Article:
For example, they argue that this low-level or small harm can include posting snarky jokes about a developing story, retweeting misleading narratives ironically, making ambivalent inside jokes, @mentioning the butts of jokes, and jumping into conversations without knowing what the issues are. Individually these behaviours may not be worthy of consideration, especially when you have high level participants who are spreading information disorder (take for example some current politicians). Cumulatively, however, these harms provide the platform for these ‘apex predator’ to inflict harm at a higher level.
So I come back to this question – would reproducing instances of bigotry and hate in my thesis cause harm? The ethics of amplification help me navigate what I am seeing in my data and understand the specific social, cultural, and in some cases the political contexts of the users who are amplifying the narrative that followed the removal of Hylas and the Nymphs by the Manchester Art Gallery. I believe that the ethics of amplification can also help me navigate how I reproduce and report my findings, in particular those instances of abuse.
My concern in illustrating the abusive behaviour I observed in my data stems from my choice of using actor-network theory as my theoretical and methodological framework. That is, of using the data as it was collected, without modifications. I considered that such examples could cause potential harm to whoever read my thesis (who as observers would not have a choice of not reading the examples) and to the Gallery’s staff members (who were the victims of this abuse and could potentially relive this abuse upon reading the examples).
On a ‘meta’ level, I wanted to protect my thesis from being another mediator in a network that could perpetuate harmful behaviour. Instead I chose to be an intermediary.
In my decision to not illustrate harmful content I did two things: first I wrote in my thesis about my ethical stance and how it simultaneously shaped and is shaped by my research, and second, I reported abusive behaviours with Twitter ensuring that the user accounts who authored this content would be muted. In doing so, I protected myself from potential future harm from these accounts, without blocking them entirely so I don’t limit any potential future research.
My decision and my written acknowledgement on my thesis received mixed reviews from my supervisory panel. Although my main supervisor is very supportive of my decision, the rest of the panel had some practical concerns, such as questioning how much harmful content was collected (note it was less than 5% of the total dataset) and about making a political statement in my thesis (questioning whether this was appropriate given my theoretical framework does not involve ideologies of power).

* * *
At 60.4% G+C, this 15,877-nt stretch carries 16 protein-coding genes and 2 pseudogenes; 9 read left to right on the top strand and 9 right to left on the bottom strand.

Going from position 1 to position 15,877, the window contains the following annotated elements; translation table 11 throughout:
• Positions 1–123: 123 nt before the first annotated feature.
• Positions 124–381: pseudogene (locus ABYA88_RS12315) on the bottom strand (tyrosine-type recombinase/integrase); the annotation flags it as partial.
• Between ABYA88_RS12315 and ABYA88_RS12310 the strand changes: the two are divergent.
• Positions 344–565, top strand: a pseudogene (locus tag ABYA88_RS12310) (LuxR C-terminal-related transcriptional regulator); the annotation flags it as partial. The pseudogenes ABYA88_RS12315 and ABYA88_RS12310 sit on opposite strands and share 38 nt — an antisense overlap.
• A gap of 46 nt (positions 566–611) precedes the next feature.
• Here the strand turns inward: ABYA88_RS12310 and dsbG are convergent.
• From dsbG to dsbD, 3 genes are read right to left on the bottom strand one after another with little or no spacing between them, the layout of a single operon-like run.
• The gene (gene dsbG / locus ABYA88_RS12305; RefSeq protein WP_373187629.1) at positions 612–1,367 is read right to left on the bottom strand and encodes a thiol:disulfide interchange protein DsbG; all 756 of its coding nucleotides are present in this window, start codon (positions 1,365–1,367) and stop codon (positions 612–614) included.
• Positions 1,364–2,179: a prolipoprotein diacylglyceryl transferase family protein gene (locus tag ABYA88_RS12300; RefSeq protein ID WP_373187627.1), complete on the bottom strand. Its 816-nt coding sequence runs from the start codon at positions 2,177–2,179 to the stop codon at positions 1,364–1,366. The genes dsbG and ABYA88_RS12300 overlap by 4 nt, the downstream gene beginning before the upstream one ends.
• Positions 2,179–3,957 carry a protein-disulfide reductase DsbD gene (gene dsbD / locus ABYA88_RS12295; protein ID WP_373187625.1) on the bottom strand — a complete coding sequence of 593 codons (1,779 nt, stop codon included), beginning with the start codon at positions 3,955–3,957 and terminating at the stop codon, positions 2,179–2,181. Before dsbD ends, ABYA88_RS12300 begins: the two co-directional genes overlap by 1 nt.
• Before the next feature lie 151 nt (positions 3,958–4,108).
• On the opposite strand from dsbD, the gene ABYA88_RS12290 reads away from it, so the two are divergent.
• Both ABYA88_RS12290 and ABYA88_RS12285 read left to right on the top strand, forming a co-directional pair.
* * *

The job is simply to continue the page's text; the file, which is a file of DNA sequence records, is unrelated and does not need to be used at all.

I stand by my decision. I believe that if we agree that museums are not neutral, neither is – nor should be – our research.
To close the presentation I would like to recap what I learned from this exercise in ethics, as influenced by Actor-Network theory and by the Ambivalent Internet. Firstly, these decisions are highly contextual, starting with a research question that did not aim to study harmful online behaviour and followed by the consequences of a particular theoretical/ methodological framework, as well as the type of data chosen. Secondly, these decisions are part of an ethical reflection of how to present the results of this research and considering the potential impact of my actions. Finally, these decisions are highly reflective of my personal stance as a researcher and as a user, adding to the bias I conduct my research with and through which I employ digital technologies.
I leave you with this question one more time. If you use digital media in your research, what is the potential that it may cause harm through your research?
Thank you for your time! I hope this presentation was useful for you. Please reach out if you want to discuss further or if you have any questions.
This presentation was given at the Ethics of Using Digital Media in Arts and Humanities Research Conference on 22 February 2019, at the University of Manchester. For more information about the conference, please visit https://digitalheritageresearch.wordpress.com/conference-2019/